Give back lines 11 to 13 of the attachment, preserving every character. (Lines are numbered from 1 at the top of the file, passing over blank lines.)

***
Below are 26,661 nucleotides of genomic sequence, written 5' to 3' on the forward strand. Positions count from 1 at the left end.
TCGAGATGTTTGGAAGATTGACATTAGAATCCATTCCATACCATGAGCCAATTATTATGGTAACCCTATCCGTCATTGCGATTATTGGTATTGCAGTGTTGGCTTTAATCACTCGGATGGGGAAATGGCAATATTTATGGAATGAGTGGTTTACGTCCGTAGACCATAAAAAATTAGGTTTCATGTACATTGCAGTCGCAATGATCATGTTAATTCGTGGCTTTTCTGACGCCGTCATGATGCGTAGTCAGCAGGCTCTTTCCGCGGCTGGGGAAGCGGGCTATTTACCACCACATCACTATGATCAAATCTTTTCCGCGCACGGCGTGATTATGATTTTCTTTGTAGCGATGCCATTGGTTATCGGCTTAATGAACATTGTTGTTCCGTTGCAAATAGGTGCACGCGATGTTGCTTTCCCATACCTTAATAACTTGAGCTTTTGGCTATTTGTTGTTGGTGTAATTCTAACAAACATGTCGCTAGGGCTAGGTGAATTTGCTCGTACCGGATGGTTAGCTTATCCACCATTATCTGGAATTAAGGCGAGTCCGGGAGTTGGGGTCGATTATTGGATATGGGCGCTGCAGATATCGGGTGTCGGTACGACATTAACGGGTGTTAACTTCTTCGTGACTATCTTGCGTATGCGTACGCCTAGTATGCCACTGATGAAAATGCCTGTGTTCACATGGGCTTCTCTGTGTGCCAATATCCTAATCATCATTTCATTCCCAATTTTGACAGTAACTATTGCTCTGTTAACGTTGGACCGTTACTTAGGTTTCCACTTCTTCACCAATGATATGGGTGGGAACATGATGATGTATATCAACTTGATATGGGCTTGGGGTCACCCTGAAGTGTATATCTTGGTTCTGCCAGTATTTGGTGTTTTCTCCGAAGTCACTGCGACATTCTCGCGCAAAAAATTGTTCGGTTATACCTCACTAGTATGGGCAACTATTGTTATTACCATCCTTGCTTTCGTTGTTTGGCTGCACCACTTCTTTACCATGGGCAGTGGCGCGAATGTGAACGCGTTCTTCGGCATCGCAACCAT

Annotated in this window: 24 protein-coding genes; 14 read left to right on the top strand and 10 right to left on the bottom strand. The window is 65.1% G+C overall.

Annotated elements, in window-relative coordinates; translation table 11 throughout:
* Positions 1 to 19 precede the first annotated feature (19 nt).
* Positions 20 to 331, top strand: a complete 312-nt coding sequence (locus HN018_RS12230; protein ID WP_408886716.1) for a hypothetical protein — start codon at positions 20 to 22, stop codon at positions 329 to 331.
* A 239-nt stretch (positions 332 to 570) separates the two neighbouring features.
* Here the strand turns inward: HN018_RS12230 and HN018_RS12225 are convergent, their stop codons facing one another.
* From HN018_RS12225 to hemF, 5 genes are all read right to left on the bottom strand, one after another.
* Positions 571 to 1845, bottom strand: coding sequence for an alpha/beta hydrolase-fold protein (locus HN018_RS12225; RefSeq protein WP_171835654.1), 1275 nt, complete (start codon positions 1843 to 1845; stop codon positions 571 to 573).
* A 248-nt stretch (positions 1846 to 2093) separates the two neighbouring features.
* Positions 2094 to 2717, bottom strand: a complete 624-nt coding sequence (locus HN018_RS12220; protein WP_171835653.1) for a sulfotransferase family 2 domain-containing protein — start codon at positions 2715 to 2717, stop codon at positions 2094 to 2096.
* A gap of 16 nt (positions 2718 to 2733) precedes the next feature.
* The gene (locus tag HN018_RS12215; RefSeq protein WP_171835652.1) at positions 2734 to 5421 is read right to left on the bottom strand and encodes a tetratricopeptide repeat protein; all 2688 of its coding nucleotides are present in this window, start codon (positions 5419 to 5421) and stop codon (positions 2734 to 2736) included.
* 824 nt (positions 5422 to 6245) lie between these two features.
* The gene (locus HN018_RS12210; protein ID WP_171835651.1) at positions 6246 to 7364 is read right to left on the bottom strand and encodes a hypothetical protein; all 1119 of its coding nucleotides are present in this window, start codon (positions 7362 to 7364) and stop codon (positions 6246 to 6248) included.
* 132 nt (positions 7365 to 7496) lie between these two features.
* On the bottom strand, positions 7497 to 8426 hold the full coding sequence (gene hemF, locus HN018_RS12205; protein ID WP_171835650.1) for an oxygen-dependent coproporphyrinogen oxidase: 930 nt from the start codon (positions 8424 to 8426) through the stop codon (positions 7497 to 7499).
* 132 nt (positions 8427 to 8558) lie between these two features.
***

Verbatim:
* A 248-nt stretch (positions 1846 to 2093) separates the two neighbouring features.
* Positions 2094 to 2717, bottom strand: a complete 624-nt coding sequence (locus HN018_RS12220; protein WP_171835653.1) for a sulfotransferase family 2 domain-containing protein — start codon at positions 2715 to 2717, stop codon at positions 2094 to 2096.
* A gap of 16 nt (positions 2718 to 2733) precedes the next feature.